Paul Constant has a long career as a journalist and literary critic working for The Stranger and many other publications. He’s currently a writer at Civic Ventures, a public policy incubator in Seattle, where he writes about politics and economics, and is the co-founder of The Seattle Review of Books.
His new comic is Planet of the Nerds, with artwork by Alan Robinson and Randy Elliott. The first issue of the series is out this week from AHOY Comics. The comic opens in the 1980s when a science experiment goes wrong, and three jocks wake up in 2019 to find that comic conventions are massive, superhero movies rule the box office and everyone uses computers. They are horrified by this world. We spoke recently about how he ended up writing the comic, the way he uses backup stories in the series, and the different roles of editors in comics as opposed to journalism.
Paul, I always like to start especially when it’s someone’s first big project, by asking, how did you come to comics?
I’ve been reading comics for my whole life—I learned how to read on Peanuts and Superman comics, and I’ve been reading them ever since. One time when I was on a three-week road trip, I realized that was the longest I’d ever gone without reading a comic, and I went into a kind of withdrawal. I had to stop at a comic shop in Albuquerque, New Mexico and drop $20 on the dollar bins just to get my fix.
For as long as I’ve been reading comics, I’ve been making them. When I was in high school, I’d write minicomics with friends, and we’d photocopy them at Kinko’s and try to sell them on consignment in local shops. But then I got a job writing at a newspaper and writing non-fiction took precedence. I love writing reviews and essays and journalism, but I always had that comics itch that had never been scratched.
What is Planet of the Nerds?
Planet of the Nerds is my first full-length comic—a five-issue miniseries about three jocks from the 1980s who are accidentally frozen in a freak cryogenics accident and are thawed out in the modern day. Chad, Drew and Steve are shocked to discover that in 2019, jocks have basically been forgotten and nerds rule the planet—superhero movies are in the multiplexes, everyone owns multiple computers and Bill Gates is one of the world’s richest men. They immediately vow revenge on the nerds.
How did you end up connecting with AHOY?
AHOY’s editor-in-chief Tom Peyer used to read my newspaper writing when he lived in Seattle, and when he started Ahoy, he reached out to ask if I had any pitches. Did I ever! I sent him the pitch for Planet of the Nerds, and he bought it. But because I hadn’t written a full comic script in a long time, he asked me to write some shorter backup stories for AHOY’s flagship title, The Wrong Earth. I’ve been working with AHOY ever since.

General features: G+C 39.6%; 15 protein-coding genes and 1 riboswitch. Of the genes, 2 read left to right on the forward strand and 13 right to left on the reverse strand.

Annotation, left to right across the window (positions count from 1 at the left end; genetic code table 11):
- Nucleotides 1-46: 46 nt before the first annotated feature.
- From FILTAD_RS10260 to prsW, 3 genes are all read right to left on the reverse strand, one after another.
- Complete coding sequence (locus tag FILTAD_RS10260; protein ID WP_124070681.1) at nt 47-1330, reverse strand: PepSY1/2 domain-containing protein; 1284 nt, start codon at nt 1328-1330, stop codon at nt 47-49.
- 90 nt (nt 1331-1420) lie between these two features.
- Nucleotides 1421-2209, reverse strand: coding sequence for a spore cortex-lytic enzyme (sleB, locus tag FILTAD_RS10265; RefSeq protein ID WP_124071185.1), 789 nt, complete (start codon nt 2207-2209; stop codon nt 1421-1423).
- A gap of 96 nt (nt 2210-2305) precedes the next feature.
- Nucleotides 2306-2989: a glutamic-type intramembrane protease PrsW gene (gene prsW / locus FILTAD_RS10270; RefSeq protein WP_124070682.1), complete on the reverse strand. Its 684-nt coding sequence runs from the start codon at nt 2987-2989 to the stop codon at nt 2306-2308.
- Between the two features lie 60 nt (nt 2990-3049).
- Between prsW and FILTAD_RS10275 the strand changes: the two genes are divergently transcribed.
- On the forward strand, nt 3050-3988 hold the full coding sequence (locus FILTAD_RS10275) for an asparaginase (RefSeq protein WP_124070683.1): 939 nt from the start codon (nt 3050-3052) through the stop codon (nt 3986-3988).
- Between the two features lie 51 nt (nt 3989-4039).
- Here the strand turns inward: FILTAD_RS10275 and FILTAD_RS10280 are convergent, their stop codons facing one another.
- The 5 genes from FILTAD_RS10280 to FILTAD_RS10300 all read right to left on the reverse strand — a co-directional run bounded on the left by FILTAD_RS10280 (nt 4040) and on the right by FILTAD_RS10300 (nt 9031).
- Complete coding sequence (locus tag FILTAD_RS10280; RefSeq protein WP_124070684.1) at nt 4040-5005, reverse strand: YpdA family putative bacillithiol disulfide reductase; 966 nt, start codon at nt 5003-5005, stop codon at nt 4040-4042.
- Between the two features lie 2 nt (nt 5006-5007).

What was it like working with Alan Robinson on the book?
One of the things I love about comics is the collaborative nature of it, and Alan is an ideal collaborator. Tom and I talked about what kind of an artist Nerds would need, and we agreed that we needed someone who was good at physical comedy and facial expressions and backgrounds. There’s a lot of action in Nerds, but like most science fiction you have to ground the fantastical elements in a realistic world. Alan was brilliant at drawing pratfalls and lived-in apartments and the facial expression of a confused jock trying to figure out what an iPhone is. He immediately became more than just the artist on the book—he’s an equal author. Whatever I write, he gets it immediately, and then he returns a page that surpasses my wildest expectations.
What was the experience like of sitting down to write a comics script? You may have made some minicomics in the past, but I would imagine there is a certain learning curve as far as writing a comic.
As I said, I’ve written a lot of comics with friends, but I’ve never written a professional comic script. It’s a little tough because there’s no one agreed-upon comic script format—movie screenplays all follow the same basic rules, but nobody ever decided what a comic script should look like. So I read a ton of different scripts and saw what worked and what didn’t work, and then I tried to write something that I thought would be easiest for the artist and colorist and letterer.
Most of the script is just a clear description of what happens, without too much over-explanation. Once you realize you’re only writing the majority of the script for maybe half a dozen people—the editor, artist, colorist, and letterer—you can divert your writerly energy to the part that everyone will read—the dialogue.